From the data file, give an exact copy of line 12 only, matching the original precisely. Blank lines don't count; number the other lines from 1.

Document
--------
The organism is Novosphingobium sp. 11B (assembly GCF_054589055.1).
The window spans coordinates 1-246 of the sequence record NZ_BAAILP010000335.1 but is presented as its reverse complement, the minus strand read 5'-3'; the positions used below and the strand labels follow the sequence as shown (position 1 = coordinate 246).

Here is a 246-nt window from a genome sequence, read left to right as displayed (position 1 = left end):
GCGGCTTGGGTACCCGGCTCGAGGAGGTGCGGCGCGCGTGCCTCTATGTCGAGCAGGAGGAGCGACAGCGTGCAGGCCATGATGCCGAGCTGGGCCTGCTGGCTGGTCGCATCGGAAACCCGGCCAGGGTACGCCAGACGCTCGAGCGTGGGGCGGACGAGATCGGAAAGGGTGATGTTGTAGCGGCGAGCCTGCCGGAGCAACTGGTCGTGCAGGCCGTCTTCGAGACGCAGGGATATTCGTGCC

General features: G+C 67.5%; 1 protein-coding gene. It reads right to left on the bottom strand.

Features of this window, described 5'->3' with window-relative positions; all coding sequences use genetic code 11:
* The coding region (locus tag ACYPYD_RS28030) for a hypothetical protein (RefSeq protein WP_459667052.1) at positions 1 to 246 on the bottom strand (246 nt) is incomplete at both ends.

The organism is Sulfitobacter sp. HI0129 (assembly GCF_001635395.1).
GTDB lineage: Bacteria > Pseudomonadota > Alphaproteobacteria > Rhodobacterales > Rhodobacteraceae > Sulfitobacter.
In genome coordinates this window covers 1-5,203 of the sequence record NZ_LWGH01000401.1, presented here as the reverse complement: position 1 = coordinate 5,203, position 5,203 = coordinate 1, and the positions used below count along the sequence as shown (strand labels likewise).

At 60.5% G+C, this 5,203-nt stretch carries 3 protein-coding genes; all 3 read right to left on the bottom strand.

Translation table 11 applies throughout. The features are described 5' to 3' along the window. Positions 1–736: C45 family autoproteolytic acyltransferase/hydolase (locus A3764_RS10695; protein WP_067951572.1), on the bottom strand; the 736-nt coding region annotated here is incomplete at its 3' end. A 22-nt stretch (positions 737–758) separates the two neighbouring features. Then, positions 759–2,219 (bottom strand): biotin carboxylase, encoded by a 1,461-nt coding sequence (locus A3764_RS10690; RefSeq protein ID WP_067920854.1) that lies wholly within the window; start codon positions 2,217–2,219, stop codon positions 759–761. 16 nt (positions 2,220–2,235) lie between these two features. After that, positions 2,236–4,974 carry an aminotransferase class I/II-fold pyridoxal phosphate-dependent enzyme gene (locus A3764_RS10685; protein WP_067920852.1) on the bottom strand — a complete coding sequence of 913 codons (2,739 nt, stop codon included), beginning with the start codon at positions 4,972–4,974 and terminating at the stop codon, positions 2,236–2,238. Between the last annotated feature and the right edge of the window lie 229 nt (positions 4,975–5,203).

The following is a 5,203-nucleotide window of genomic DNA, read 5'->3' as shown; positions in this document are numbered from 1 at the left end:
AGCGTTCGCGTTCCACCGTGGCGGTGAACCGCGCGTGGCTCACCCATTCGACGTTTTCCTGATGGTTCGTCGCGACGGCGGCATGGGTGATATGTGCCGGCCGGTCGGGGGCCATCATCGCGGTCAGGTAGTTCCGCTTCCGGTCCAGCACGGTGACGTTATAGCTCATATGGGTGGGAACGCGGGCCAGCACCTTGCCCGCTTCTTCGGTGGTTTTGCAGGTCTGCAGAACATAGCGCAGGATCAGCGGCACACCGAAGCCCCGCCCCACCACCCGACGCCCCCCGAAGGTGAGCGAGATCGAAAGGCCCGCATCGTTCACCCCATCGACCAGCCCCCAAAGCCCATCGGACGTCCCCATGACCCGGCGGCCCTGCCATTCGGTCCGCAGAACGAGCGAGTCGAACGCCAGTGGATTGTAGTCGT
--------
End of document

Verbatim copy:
Translation table 11 applies throughout. The features are described 5' to 3' along the window. Positions 1–736: C45 family autoproteolytic acyltransferase/hydolase (locus A3764_RS10695; protein WP_067951572.1), on the bottom strand; the 736-nt coding region annotated here is incomplete at its 3' end. A 22-nt stretch (positions 737–758) separates the two neighbouring features. Then, positions 759–2,219 (bottom strand): biotin carboxylase, encoded by a 1,461-nt coding sequence (locus A3764_RS10690; RefSeq protein ID WP_067920854.1) that lies wholly within the window; start codon positions 2,217–2,219, stop codon positions 759–761. 16 nt (positions 2,220–2,235) lie between these two features. After that, positions 2,236–4,974 carry an aminotransferase class I/II-fold pyridoxal phosphate-dependent enzyme gene (locus A3764_RS10685; protein WP_067920852.1) on the bottom strand — a complete coding sequence of 913 codons (2,739 nt, stop codon included), beginning with the start codon at positions 4,972–4,974 and terminating at the stop codon, positions 2,236–2,238. Between the last annotated feature and the right edge of the window lie 229 nt (positions 4,975–5,203).